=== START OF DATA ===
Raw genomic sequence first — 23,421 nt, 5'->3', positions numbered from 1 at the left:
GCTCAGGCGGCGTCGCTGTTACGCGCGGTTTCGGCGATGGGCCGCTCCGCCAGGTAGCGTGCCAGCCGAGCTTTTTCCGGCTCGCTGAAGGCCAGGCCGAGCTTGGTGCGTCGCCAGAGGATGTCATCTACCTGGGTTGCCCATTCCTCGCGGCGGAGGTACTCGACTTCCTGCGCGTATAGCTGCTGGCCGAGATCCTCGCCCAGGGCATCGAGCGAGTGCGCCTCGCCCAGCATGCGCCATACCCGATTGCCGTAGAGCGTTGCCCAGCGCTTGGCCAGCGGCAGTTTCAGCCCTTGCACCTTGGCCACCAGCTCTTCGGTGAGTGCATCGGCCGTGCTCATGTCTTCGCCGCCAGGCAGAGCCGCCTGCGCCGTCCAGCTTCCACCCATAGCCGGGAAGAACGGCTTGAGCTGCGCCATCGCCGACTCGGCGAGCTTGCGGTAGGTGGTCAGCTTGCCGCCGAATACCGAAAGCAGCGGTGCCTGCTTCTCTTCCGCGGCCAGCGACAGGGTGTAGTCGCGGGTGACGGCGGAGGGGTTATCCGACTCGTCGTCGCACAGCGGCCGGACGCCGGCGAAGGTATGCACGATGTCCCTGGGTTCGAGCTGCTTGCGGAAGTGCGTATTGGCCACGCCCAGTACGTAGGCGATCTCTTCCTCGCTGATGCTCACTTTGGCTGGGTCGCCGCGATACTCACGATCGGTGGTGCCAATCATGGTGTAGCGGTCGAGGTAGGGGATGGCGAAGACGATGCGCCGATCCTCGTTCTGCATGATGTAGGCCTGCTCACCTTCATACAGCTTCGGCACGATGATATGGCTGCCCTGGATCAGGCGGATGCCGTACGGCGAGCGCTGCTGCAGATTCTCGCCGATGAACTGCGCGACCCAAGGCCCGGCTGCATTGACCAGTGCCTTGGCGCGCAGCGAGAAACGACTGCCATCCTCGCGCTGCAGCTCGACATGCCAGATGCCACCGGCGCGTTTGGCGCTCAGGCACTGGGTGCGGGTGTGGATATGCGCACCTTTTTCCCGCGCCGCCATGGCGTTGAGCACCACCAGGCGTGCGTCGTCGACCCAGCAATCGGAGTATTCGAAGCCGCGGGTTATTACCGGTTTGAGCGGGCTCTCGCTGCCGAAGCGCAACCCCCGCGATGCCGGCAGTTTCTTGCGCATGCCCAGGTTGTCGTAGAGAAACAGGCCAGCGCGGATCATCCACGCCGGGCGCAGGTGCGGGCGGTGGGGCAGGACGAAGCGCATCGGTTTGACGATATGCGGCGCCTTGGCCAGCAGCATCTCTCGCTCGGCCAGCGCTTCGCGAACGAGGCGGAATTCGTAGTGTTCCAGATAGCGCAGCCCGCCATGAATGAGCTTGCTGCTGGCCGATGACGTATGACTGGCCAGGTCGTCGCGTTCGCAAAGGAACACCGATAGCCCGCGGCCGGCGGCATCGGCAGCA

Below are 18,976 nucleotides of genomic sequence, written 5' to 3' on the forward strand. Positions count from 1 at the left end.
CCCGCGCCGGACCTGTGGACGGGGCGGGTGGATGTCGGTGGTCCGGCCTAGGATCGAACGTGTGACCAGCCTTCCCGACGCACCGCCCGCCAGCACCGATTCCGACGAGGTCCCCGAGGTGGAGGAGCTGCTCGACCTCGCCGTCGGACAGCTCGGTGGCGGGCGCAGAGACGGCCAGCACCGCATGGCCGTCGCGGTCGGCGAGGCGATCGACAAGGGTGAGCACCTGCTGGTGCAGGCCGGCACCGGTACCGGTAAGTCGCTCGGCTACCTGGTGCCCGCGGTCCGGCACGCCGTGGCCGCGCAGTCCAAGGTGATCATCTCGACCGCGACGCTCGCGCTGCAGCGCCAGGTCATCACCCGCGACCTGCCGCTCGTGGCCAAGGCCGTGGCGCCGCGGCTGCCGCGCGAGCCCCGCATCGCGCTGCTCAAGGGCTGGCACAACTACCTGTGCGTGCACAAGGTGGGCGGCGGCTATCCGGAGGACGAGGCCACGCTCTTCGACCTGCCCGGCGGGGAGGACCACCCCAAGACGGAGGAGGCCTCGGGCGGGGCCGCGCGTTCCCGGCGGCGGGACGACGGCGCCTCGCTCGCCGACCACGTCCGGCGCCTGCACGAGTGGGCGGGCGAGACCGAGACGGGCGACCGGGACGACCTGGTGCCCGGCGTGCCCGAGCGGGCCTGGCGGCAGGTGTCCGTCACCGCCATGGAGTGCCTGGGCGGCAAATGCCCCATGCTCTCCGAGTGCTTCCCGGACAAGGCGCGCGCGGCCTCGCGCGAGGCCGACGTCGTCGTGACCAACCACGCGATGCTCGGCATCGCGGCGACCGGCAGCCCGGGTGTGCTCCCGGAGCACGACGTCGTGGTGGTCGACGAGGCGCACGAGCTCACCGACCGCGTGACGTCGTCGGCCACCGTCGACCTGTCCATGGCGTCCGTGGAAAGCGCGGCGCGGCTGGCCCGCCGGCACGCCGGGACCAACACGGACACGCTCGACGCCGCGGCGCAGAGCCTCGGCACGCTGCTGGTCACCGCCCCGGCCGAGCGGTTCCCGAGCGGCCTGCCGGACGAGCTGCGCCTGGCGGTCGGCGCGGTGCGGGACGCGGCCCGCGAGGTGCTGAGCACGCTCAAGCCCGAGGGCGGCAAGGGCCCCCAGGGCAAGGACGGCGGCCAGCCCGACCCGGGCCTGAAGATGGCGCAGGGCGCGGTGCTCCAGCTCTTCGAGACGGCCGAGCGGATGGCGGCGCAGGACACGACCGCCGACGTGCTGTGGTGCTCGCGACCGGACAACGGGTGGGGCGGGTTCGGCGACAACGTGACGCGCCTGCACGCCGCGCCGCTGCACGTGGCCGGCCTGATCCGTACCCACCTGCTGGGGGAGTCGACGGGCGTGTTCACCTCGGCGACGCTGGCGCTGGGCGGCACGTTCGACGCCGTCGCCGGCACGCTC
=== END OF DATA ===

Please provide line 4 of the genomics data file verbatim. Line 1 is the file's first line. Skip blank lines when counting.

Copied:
CCCGCGCCGGACCTGTGGACGGGGCGGGTGGATGTCGGTGGTCCGGCCTAGGATCGAACGTGTGACCAGCCTTCCCGACGCACCGCCCGCCAGCACCGATTCCGACGAGGTCCCCGAGGTGGAGGAGCTGCTCGACCTCGCCGTCGGACAGCTCGGTGGCGGGCGCAGAGACGGCCAGCACCGCATGGCCGTCGCGGTCGGCGAGGCGATCGACAAGGGTGAGCACCTGCTGGTGCAGGCCGGCACCGGTACCGGTAAGTCGCTCGGCTACCTGGTGCCCGCGGTCCGGCACGCCGTGGCCGCGCAGTCCAAGGTGATCATCTCGACCGCGACGCTCGCGCTGCAGCGCCAGGTCATCACCCGCGACCTGCCGCTCGTGGCCAAGGCCGTGGCGCCGCGGCTGCCGCGCGAGCCCCGCATCGCGCTGCTCAAGGGCTGGCACAACTACCTGTGCGTGCACAAGGTGGGCGGCGGCTATCCGGAGGACGAGGCCACGCTCTTCGACCTGCCCGGCGGGGAGGACCACCCCAAGACGGAGGAGGCCTCGGGCGGGGCCGCGCGTTCCCGGCGGCGGGACGACGGCGCCTCGCTCGCCGACCACGTCCGGCGCCTGCACGAGTGGGCGGGCGAGACCGAGACGGGCGACCGGGACGACCTGGTGCCCGGCGTGCCCGAGCGGGCCTGGCGGCAGGTGTCCGTCACCGCCATGGAGTGCCTGGGCGGCAAATGCCCCATGCTCTCCGAGTGCTTCCCGGACAAGGCGCGCGCGGCCTCGCGCGAGGCCGACGTCGTCGTGACCAACCACGCGATGCTCGGCATCGCGGCGACCGGCAGCCCGGGTGTGCTCCCGGAGCACGACGTCGTGGTGGTCGACGAGGCGCACGAGCTCACCGACCGCGTGACGTCGTCGGCCACCGTCGACCTGTCCATGGCGTCCGTGGAAAGCGCGGCGCGGCTGGCCCGCCGGCACGCCGGGACCAACACGGACACGCTCGACGCCGCGGCGCAGAGCCTCGGCACGCTGCTGGTCACCGCCCCGGCCGAGCGGTTCCCGAGCGGCCTGCCGGACGAGCTGCGCCTGGCGGTCGGCGCGGTGCGGGACGCGGCCCGCGAGGTGCTGAGCACGCTCAAGCCCGAGGGCGGCAAGGGCCCCCAGGGCAAGGACGGCGGCCAGCCCGACCCGGGCCTGAAGATGGCGCAGGGCGCGGTGCTCCAGCTCTTCGAGACGGCCGAGCGGATGGCGGCGCAGGACACGACCGCCGACGTGCTGTGGTGCTCGCGACCGGACAACGGGTGGGGCGGGTTCGGCGACAACGTGACGCGCCTGCACGCCGCGCCGCTGCACGTGGCCGGCCTGATCCGTACCCACCTGCTGGGGGAGTCGACGGGCGTGTTCACCTCGGCGACGCTGGCGCTGGGCGGCACGTTCGACGCCGTCGCCGGCACGCTC